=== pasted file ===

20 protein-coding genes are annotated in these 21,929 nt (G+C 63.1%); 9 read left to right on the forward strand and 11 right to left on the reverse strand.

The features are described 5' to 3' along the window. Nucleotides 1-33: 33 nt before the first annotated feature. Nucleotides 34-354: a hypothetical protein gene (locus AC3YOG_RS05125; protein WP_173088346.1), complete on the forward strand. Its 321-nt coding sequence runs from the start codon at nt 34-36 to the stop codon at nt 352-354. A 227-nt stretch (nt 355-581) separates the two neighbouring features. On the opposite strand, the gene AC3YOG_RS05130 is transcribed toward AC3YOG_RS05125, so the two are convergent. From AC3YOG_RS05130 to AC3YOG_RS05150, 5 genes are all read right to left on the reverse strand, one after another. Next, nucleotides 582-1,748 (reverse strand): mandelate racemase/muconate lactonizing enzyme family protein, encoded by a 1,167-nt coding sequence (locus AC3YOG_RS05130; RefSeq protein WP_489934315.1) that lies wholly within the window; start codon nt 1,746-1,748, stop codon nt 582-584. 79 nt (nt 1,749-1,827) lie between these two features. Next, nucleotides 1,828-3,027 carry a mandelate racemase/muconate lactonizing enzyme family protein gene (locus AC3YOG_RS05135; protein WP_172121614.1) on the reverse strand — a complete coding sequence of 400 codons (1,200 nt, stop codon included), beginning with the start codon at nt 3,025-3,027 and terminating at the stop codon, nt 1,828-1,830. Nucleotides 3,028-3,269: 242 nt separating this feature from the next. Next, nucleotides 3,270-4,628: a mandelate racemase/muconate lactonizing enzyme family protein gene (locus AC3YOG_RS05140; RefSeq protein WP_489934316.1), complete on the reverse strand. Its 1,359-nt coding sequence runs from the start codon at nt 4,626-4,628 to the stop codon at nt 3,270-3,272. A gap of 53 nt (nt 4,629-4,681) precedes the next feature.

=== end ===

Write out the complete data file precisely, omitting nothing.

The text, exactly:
20 protein-coding genes are annotated in these 21,929 nt (G+C 63.1%); 9 read left to right on the forward strand and 11 right to left on the reverse strand.

The features are described 5' to 3' along the window. Nucleotides 1-33: 33 nt before the first annotated feature. Nucleotides 34-354: a hypothetical protein gene (locus AC3YOG_RS05125; protein WP_173088346.1), complete on the forward strand. Its 321-nt coding sequence runs from the start codon at nt 34-36 to the stop codon at nt 352-354. A 227-nt stretch (nt 355-581) separates the two neighbouring features. On the opposite strand, the gene AC3YOG_RS05130 is transcribed toward AC3YOG_RS05125, so the two are convergent. From AC3YOG_RS05130 to AC3YOG_RS05150, 5 genes are all read right to left on the reverse strand, one after another. Next, nucleotides 582-1,748 (reverse strand): mandelate racemase/muconate lactonizing enzyme family protein, encoded by a 1,167-nt coding sequence (locus AC3YOG_RS05130; RefSeq protein WP_489934315.1) that lies wholly within the window; start codon nt 1,746-1,748, stop codon nt 582-584. 79 nt (nt 1,749-1,827) lie between these two features. Next, nucleotides 1,828-3,027 carry a mandelate racemase/muconate lactonizing enzyme family protein gene (locus AC3YOG_RS05135; protein WP_172121614.1) on the reverse strand — a complete coding sequence of 400 codons (1,200 nt, stop codon included), beginning with the start codon at nt 3,025-3,027 and terminating at the stop codon, nt 1,828-1,830. Nucleotides 3,028-3,269: 242 nt separating this feature from the next. Next, nucleotides 3,270-4,628: a mandelate racemase/muconate lactonizing enzyme family protein gene (locus AC3YOG_RS05140; RefSeq protein WP_489934316.1), complete on the reverse strand. Its 1,359-nt coding sequence runs from the start codon at nt 4,626-4,628 to the stop codon at nt 3,270-3,272. A gap of 53 nt (nt 4,629-4,681) precedes the next feature.